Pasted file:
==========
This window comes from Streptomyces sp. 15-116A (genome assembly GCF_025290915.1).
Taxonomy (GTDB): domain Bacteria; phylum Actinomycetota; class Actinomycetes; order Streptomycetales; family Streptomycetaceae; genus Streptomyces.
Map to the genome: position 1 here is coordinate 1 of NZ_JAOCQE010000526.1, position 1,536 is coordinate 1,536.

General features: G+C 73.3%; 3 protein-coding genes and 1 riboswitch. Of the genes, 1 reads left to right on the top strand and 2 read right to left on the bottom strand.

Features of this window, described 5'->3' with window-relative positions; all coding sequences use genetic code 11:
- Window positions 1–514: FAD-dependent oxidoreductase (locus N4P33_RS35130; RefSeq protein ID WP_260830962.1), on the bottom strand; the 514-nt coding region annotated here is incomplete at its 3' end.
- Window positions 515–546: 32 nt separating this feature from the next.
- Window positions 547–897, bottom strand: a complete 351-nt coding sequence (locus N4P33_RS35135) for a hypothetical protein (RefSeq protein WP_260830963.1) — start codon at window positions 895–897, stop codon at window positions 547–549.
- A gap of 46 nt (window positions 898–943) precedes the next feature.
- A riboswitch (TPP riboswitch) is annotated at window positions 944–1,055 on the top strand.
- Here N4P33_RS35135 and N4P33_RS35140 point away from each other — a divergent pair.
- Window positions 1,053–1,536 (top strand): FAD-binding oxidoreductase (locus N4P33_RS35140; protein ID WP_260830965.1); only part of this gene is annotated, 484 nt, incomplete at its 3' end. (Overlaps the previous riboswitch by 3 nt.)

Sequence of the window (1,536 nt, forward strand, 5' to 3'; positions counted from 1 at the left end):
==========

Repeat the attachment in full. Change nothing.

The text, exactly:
This window comes from Streptomyces sp. 15-116A (genome assembly GCF_025290915.1).
Taxonomy (GTDB): domain Bacteria; phylum Actinomycetota; class Actinomycetes; order Streptomycetales; family Streptomycetaceae; genus Streptomyces.
Map to the genome: position 1 here is coordinate 1 of NZ_JAOCQE010000526.1, position 1,536 is coordinate 1,536.

General features: G+C 73.3%; 3 protein-coding genes and 1 riboswitch. Of the genes, 1 reads left to right on the top strand and 2 read right to left on the bottom strand.

Features of this window, described 5'->3' with window-relative positions; all coding sequences use genetic code 11:
- Window positions 1–514: FAD-dependent oxidoreductase (locus N4P33_RS35130; RefSeq protein ID WP_260830962.1), on the bottom strand; the 514-nt coding region annotated here is incomplete at its 3' end.
- Window positions 515–546: 32 nt separating this feature from the next.
- Window positions 547–897, bottom strand: a complete 351-nt coding sequence (locus N4P33_RS35135) for a hypothetical protein (RefSeq protein WP_260830963.1) — start codon at window positions 895–897, stop codon at window positions 547–549.
- A gap of 46 nt (window positions 898–943) precedes the next feature.
- A riboswitch (TPP riboswitch) is annotated at window positions 944–1,055 on the top strand.
- Here N4P33_RS35135 and N4P33_RS35140 point away from each other — a divergent pair.
- Window positions 1,053–1,536 (top strand): FAD-binding oxidoreductase (locus N4P33_RS35140; protein ID WP_260830965.1); only part of this gene is annotated, 484 nt, incomplete at its 3' end. (Overlaps the previous riboswitch by 3 nt.)

Sequence of the window (1,536 nt, forward strand, 5' to 3'; positions counted from 1 at the left end):